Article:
We use the teleseismic SH-reverberation method to image the structures above 175 km depth beneath RSSD and ECSD (Shearer & Buehler, 2019; T. Liu & Shearer, 2021). Specifically, we use only events deeper than 175 km to eliminate the ambiguity between source-side and receiver-side scattering (Figure 2a) following T. Liu and Shearer (2021). We filter the SH-component waveforms to below 0.1 Hz, align the traces to their S arrival times, and remove traces with low signal-noise ratios, prolonged source wavelets, and abnormally strong coda energy (see T. Liu and Shearer (2021) for details about the data-processing workflow). Because ScS arrives in the same time window as the reverberation phases for lithospheric discontinuities in the epicentral distance range 65–85° (Figure 4a in T. Liu and Shearer (2021)), we further remove the events in this distance range to minimize the interference of ScS. At the expense of reducing the number of available events, this procedure is likely more effective in reducing ScS contamination and avoids possible processing artifacts compared to muting ScS energy using predicted travel times as applied in T. Liu and Shearer (2021). We then map the traces from the time domain to the depth domain using EFD18 and stack them linearly to form the depth-domain stacks in Figure 1c. We hereafter term arrivals representing impedance increasing with depth “positive” and color them blue, and arrivals representing impedance decreasing with depth “negative” and color them red (Figure 1c). Because we directly stack the traces without applying source normalization as in receiver-function techniques, the reference pulses of our stacks have sidelobes that vary with the traces included in the stacks (Figures 1c2c, and 2d). Nonetheless, the reference pulses can be estimated from the observed waveforms and used to generate synthetic waveforms for waveform modeling (Section 9).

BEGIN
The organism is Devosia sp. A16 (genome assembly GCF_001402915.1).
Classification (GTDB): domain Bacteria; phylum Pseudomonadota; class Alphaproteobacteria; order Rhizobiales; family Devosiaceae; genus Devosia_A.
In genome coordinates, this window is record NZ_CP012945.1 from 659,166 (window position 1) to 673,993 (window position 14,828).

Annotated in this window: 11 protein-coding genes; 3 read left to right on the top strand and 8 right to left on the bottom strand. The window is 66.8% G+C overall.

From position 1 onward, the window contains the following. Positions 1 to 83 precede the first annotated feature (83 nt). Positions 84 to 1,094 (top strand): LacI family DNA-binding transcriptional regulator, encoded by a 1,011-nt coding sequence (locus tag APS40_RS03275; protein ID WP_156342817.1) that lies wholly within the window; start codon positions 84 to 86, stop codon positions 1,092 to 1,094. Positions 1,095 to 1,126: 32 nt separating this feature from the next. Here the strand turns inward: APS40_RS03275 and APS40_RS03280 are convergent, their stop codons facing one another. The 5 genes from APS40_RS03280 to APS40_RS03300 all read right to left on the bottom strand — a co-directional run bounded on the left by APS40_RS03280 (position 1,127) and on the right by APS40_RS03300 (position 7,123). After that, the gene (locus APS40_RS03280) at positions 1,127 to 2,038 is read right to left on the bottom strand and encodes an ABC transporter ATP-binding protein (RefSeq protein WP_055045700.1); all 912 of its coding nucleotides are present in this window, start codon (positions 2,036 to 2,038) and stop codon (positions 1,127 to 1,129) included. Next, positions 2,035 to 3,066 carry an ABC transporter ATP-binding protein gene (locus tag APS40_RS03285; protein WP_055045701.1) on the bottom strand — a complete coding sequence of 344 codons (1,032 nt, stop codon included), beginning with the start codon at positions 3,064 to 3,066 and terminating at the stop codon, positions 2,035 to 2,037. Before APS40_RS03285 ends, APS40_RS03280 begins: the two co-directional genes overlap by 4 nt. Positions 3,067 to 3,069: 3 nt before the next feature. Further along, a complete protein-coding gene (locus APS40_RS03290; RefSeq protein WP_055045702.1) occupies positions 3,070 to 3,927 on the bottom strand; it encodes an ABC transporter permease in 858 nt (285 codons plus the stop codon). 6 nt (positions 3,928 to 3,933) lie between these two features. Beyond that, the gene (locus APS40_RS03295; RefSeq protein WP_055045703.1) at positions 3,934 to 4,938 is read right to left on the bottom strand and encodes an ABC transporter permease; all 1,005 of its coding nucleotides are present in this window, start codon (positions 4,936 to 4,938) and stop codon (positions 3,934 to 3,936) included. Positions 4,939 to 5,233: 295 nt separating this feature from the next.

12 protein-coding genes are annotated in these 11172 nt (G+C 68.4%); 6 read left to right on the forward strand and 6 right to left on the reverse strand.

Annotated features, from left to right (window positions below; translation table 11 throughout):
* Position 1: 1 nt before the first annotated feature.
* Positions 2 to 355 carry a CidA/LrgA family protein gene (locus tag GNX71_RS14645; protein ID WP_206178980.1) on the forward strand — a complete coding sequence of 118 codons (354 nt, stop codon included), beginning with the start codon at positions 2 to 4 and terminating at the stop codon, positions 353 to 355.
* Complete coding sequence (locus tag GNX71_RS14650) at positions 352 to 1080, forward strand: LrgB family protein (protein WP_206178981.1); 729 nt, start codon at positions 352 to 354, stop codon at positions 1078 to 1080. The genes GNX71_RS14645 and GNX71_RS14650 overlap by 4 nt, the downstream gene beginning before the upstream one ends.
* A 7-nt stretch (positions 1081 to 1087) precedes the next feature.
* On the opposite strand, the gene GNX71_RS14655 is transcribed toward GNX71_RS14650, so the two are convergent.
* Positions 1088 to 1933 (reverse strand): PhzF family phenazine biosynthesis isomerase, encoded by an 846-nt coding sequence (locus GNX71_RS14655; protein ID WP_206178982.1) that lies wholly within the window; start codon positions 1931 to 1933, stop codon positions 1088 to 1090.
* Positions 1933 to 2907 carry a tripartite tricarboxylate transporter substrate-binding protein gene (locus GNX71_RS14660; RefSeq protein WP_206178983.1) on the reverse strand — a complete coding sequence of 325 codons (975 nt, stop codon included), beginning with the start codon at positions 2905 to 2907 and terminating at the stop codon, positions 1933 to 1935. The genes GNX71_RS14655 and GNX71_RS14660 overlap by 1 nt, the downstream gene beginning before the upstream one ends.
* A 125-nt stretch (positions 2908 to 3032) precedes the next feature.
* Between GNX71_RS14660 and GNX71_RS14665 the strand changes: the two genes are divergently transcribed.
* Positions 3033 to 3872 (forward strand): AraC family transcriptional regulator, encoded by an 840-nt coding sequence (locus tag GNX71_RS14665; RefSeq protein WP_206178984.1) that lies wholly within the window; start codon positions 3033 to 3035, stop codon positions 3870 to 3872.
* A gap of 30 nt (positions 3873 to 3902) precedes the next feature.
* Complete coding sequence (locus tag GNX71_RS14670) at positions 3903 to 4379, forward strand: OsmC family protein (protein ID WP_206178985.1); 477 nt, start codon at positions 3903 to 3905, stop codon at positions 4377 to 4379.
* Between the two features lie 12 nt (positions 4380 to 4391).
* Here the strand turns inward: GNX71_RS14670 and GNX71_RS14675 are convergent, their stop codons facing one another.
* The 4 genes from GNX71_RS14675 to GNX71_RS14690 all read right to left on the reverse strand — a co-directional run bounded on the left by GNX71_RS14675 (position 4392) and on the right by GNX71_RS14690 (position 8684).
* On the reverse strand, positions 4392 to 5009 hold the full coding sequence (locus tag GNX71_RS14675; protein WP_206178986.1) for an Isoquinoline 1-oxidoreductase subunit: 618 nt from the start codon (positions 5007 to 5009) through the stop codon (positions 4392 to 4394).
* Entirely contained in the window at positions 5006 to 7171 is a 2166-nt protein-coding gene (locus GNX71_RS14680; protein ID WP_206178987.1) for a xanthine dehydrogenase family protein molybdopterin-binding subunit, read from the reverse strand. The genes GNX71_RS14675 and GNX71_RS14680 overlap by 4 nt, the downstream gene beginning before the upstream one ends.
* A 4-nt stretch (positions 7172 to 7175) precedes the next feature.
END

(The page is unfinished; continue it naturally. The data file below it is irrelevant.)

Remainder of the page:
2.2 Observations

2.2.1 Overview

The depth-domain stacks of both stations show a positive peak at ∼50 km depth, although the peak of RSSD is very weak and barely distinguishable from the trailing sidelobe of the reference pulse (Figure 1c). The depths of these peaks agree very well with the Moho depths in EFD18 (gray curves in Figure 1c) and thus likely represent the Moho beneath the two stations.

Below the Moho at RSSD, we observe a strong and broad negative arrival at 50–100 km consisting of two peaks at ∼60 km and ∼85 km depth (Figure 1c). Considering the width of the trailing sidelobe of the reference pulse, the shallow negative peak may largely consist of the Moho sidelobe, but the deep negative peak is unlikely to be affected by the sidelobe and thus likely represents a negative interface at ∼85 km depth (Figure 1c). Below this interface, we observe another distinct yet weak negative arrival at ∼115 km depth, which likely represents a deeper negative interface (Figure 1c). At greater depths, we observe a positive arrival followed by a negative arrival. We refrain from interpreting these arrivals because event hypocenter errors and the finite widths of ScS and sS arrivals may cause their energy to leak into the bottom part of the image. At ECSD, we observe a negative peak at ∼85 km, which is too far away from the Moho to be its sidelobe and thus likely represents a negative interface (Figure 1c). Immediately below this interface, we observe a positive peak, which could partly be due to the sidelobe of the negative phase above it. At greater depths, we observe a strong negative arrival at ∼120 km and a weaker one at ∼150 km (Figure 1c). Following the argument for RSSD, we interpret the former as a negative interface at ∼120 km while leaving the interpretation of the latter open. We will hereafter refer to the two negative interfaces with definitive interpretations beneath the two stations as “MLD1” and “MLD2,” respectively, because they likely reside within the lithosphere as defined by the high-velocity region extending to ∼200 km depth beneath the North America cratons (e.g., Schaeffer & Lebedev, 2013).

2.2.2 Comparison With Previous Studies